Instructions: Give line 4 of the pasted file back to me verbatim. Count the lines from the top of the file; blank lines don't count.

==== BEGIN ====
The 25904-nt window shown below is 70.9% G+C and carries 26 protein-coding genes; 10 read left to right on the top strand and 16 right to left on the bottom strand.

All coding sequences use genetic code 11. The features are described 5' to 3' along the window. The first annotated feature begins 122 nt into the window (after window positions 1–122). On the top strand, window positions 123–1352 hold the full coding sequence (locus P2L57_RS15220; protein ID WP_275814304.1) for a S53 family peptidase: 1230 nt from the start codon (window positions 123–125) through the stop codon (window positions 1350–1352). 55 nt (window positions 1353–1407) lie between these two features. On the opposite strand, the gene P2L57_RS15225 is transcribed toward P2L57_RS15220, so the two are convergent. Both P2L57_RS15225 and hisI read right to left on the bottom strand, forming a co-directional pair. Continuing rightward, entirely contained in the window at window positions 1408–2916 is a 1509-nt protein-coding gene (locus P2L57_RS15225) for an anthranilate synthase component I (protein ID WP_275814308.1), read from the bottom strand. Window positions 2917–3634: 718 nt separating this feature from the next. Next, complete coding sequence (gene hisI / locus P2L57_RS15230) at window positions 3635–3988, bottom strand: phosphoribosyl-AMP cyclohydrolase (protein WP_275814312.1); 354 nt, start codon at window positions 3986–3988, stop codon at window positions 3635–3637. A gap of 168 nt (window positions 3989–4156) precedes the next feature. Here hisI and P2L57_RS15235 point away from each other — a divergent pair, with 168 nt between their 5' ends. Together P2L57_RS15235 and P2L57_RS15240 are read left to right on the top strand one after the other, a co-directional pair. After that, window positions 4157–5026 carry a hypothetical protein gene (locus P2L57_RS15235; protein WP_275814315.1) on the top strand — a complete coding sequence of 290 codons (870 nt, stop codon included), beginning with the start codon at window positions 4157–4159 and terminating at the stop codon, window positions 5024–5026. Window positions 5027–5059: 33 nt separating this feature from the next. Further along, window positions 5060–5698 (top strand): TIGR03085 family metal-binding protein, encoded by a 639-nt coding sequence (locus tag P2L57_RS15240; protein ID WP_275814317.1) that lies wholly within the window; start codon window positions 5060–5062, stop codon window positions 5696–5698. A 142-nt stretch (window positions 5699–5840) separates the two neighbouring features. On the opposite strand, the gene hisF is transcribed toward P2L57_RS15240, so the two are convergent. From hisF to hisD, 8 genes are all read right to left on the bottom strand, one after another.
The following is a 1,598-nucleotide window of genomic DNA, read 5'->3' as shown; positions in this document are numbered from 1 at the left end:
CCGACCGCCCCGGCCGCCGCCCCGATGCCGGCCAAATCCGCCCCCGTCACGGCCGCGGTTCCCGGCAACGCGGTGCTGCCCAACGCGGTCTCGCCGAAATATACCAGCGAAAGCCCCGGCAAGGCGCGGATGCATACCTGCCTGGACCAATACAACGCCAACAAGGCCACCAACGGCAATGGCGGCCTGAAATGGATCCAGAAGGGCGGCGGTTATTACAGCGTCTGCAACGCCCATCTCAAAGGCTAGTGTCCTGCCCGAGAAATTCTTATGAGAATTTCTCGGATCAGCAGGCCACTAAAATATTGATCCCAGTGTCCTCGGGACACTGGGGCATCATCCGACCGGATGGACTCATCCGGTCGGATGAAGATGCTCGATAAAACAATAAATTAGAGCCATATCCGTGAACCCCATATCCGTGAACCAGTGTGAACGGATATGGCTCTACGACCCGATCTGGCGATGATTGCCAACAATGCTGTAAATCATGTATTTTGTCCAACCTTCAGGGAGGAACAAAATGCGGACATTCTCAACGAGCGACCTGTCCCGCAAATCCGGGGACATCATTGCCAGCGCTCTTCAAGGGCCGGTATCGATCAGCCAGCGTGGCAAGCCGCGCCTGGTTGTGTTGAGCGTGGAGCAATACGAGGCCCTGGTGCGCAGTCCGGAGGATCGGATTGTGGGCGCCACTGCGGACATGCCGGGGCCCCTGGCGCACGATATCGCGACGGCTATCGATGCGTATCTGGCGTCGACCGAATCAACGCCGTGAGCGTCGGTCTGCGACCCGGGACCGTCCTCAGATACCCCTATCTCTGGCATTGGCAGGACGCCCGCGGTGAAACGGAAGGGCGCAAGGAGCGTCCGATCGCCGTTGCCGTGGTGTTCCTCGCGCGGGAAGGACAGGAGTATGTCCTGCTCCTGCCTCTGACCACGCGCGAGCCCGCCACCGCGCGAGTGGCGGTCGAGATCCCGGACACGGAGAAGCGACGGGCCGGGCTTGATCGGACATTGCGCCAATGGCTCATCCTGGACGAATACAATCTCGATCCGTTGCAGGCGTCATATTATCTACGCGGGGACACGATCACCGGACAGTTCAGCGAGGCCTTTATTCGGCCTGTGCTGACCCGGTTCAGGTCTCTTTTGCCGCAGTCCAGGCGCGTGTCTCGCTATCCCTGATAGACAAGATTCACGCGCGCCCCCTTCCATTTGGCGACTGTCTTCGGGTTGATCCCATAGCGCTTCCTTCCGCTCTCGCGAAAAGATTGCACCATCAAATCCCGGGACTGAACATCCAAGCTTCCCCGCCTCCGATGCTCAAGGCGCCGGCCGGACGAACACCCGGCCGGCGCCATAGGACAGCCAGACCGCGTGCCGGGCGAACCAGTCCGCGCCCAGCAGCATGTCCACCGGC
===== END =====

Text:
CCGACCGCCCCGGCCGCCGCCCCGATGCCGGCCAAATCCGCCCCCGTCACGGCCGCGGTTCCCGGCAACGCGGTGCTGCCCAACGCGGTCTCGCCGAAATATACCAGCGAAAGCCCCGGCAAGGCGCGGATGCATACCTGCCTGGACCAATACAACGCCAACAAGGCCACCAACGGCAATGGCGGCCTGAAATGGATCCAGAAGGGCGGCGGTTATTACAGCGTCTGCAACGCCCATCTCAAAGGCTAGTGTCCTGCCCGAGAAATTCTTATGAGAATTTCTCGGATCAGCAGGCCACTAAAATATTGATCCCAGTGTCCTCGGGACACTGGGGCATCATCCGACCGGATGGACTCATCCGGTCGGATGAAGATGCTCGATAAAACAATAAATTAGAGCCATATCCGTGAACCCCATATCCGTGAACCAGTGTGAACGGATATGGCTCTACGACCCGATCTGGCGATGATTGCCAACAATGCTGTAAATCATGTATTTTGTCCAACCTTCAGGGAGGAACAAAATGCGGACATTCTCAACGAGCGACCTGTCCCGCAAATCCGGGGACATCATTGCCAGCGCTCTTCAAGGGCCGGTATCGATCAGCCAGCGTGGCAAGCCGCGCCTGGTTGTGTTGAGCGTGGAGCAATACGAGGCCCTGGTGCGCAGTCCGGAGGATCGGATTGTGGGCGCCACTGCGGACATGCCGGGGCCCCTGGCGCACGATATCGCGACGGCTATCGATGCGTATCTGGCGTCGACCGAATCAACGCCGTGAGCGTCGGTCTGCGACCCGGGACCGTCCTCAGATACCCCTATCTCTGGCATTGGCAGGACGCCCGCGGTGAAACGGAAGGGCGCAAGGAGCGTCCGATCGCCGTTGCCGTGGTGTTCCTCGCGCGGGAAGGACAGGAGTATGTCCTGCTCCTGCCTCTGACCACGCGCGAGCCCGCCACCGCGCGAGTGGCGGTCGAGATCCCGGACACGGAGAAGCGACGGGCCGGGCTTGATCGGACATTGCGCCAATGGCTCATCCTGGACGAATACAATCTCGATCCGTTGCAGGCGTCATATTATCTACGCGGGGACACGATCACCGGACAGTTCAGCGAGGCCTTTATTCGGCCTGTGCTGACCCGGTTCAGGTCTCTTTTGCCGCAGTCCAGGCGCGTGTCTCGCTATCCCTGATAGACAAGATTCACGCGCGCCCCCTTCCATTTGGCGACTGTCTTCGGGTTGATCCCATAGCGCTTCCTTCCGCTCTCGCGAAAAGATTGCACCATCAAATCCCGGGACTGAACATCCAAGCTTCCCCGCCTCCGATGCTCAAGGCGCCGGCCGGACGAACACCCGGCCGGCGCCATAGGACAGCCAGACCGCGTGCCGGGCGAACCAGTCCGCGCCCAGCAGCATGTCCACCGGC